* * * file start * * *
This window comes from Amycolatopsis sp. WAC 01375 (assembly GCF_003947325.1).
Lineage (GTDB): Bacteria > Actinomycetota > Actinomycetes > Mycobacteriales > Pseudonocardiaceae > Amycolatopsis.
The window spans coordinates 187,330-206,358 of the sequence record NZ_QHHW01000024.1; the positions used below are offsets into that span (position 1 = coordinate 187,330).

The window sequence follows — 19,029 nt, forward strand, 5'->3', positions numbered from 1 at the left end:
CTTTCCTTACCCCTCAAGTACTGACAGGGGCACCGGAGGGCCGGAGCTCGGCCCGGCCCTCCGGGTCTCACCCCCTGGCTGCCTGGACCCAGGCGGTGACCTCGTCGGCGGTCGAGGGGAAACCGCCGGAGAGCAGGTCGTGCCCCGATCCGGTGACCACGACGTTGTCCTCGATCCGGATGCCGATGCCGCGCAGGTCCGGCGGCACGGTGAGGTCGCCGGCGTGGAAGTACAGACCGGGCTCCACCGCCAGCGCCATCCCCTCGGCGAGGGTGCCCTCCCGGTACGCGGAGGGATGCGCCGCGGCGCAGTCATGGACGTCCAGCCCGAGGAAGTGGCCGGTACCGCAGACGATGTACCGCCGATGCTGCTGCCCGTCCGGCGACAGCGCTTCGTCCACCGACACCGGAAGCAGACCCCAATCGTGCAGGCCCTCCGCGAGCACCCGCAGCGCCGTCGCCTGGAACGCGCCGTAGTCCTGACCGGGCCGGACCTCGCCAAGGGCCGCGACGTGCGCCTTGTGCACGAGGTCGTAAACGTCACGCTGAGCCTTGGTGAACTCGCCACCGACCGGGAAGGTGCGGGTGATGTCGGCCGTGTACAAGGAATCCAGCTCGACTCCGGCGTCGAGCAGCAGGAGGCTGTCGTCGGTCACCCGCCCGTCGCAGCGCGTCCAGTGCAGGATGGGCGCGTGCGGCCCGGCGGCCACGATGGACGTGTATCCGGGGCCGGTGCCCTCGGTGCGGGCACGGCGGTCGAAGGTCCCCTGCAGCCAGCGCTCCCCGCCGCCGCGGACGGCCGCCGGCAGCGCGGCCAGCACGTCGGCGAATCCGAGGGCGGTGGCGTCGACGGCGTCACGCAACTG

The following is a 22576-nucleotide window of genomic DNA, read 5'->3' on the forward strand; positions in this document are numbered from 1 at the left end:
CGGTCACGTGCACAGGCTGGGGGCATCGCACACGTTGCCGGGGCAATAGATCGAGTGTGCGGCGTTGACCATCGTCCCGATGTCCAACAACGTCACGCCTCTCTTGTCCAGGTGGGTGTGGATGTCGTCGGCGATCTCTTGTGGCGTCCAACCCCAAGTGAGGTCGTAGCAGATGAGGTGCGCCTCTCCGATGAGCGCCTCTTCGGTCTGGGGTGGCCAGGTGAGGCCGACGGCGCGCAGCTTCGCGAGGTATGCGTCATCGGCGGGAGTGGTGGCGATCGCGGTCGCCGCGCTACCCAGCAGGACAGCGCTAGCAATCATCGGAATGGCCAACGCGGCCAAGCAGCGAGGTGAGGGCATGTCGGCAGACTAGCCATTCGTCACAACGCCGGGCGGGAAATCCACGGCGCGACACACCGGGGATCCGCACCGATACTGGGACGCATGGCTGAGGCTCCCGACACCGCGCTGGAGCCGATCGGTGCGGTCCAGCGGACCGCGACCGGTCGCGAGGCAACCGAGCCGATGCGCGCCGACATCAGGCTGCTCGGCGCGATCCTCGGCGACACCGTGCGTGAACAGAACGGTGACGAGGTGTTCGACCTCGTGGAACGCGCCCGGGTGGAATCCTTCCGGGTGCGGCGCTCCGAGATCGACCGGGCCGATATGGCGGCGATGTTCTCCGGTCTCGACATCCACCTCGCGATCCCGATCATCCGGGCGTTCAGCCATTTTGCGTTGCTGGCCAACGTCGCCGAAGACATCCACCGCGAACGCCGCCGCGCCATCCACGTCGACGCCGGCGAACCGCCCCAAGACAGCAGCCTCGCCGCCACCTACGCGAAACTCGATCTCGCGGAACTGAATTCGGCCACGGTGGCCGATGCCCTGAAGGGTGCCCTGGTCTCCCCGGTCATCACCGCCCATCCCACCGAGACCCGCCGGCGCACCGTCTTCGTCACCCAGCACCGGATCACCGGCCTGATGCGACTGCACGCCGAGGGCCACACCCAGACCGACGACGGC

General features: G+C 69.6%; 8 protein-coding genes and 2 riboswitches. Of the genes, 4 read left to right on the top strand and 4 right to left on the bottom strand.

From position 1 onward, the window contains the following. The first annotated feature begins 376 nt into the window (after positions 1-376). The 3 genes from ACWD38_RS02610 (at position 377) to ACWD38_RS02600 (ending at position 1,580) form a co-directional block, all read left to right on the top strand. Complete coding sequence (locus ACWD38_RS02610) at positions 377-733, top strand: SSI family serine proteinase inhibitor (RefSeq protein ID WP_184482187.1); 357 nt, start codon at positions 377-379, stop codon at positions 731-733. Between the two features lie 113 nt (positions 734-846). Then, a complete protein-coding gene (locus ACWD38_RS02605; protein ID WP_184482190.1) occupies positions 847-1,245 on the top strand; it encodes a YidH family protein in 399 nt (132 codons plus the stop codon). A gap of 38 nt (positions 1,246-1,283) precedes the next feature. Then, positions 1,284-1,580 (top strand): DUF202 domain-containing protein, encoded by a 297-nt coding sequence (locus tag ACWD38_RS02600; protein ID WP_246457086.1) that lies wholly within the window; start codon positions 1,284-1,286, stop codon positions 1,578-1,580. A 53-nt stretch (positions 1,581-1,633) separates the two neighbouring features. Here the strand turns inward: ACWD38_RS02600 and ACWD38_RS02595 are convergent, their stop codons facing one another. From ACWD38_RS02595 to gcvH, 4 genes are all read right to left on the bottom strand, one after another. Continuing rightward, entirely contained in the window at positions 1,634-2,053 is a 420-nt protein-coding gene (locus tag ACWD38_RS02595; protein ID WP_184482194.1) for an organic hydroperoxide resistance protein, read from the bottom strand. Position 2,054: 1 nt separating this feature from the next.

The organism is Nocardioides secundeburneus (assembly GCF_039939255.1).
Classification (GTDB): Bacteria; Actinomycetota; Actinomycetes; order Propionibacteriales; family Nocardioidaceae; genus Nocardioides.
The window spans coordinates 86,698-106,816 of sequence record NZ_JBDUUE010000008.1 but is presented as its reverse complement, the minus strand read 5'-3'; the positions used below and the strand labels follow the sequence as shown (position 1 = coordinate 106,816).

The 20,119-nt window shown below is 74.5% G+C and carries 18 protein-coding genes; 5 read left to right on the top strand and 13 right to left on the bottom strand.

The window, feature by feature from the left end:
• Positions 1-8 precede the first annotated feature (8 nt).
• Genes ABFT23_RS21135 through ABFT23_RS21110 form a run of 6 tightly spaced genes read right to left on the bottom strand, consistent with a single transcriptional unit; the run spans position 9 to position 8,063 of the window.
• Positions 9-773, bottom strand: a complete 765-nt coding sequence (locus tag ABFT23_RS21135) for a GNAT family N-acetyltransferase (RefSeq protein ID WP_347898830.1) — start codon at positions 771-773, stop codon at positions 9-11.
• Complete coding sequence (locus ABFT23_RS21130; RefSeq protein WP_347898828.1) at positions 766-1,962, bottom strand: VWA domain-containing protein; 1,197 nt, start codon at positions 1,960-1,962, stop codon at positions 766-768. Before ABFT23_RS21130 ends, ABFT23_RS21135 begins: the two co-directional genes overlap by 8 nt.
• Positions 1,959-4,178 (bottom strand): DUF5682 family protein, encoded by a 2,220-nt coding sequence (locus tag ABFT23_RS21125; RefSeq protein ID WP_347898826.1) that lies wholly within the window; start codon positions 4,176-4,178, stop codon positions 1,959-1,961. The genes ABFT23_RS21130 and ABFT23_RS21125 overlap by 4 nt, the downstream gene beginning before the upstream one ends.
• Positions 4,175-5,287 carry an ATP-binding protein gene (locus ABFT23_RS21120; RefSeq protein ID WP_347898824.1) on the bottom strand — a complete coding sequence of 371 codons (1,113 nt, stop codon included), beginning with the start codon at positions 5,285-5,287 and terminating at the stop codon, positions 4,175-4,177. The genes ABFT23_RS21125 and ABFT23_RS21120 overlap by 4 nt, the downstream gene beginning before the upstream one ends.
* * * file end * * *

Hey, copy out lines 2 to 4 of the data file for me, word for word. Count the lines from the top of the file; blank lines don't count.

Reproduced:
Lineage (GTDB): Bacteria > Actinomycetota > Actinomycetes > Mycobacteriales > Pseudonocardiaceae > Amycolatopsis.
The window spans coordinates 187,330-206,358 of the sequence record NZ_QHHW01000024.1; the positions used below are offsets into that span (position 1 = coordinate 187,330).

The window sequence follows — 19,029 nt, forward strand, 5'->3', positions numbered from 1 at the left end: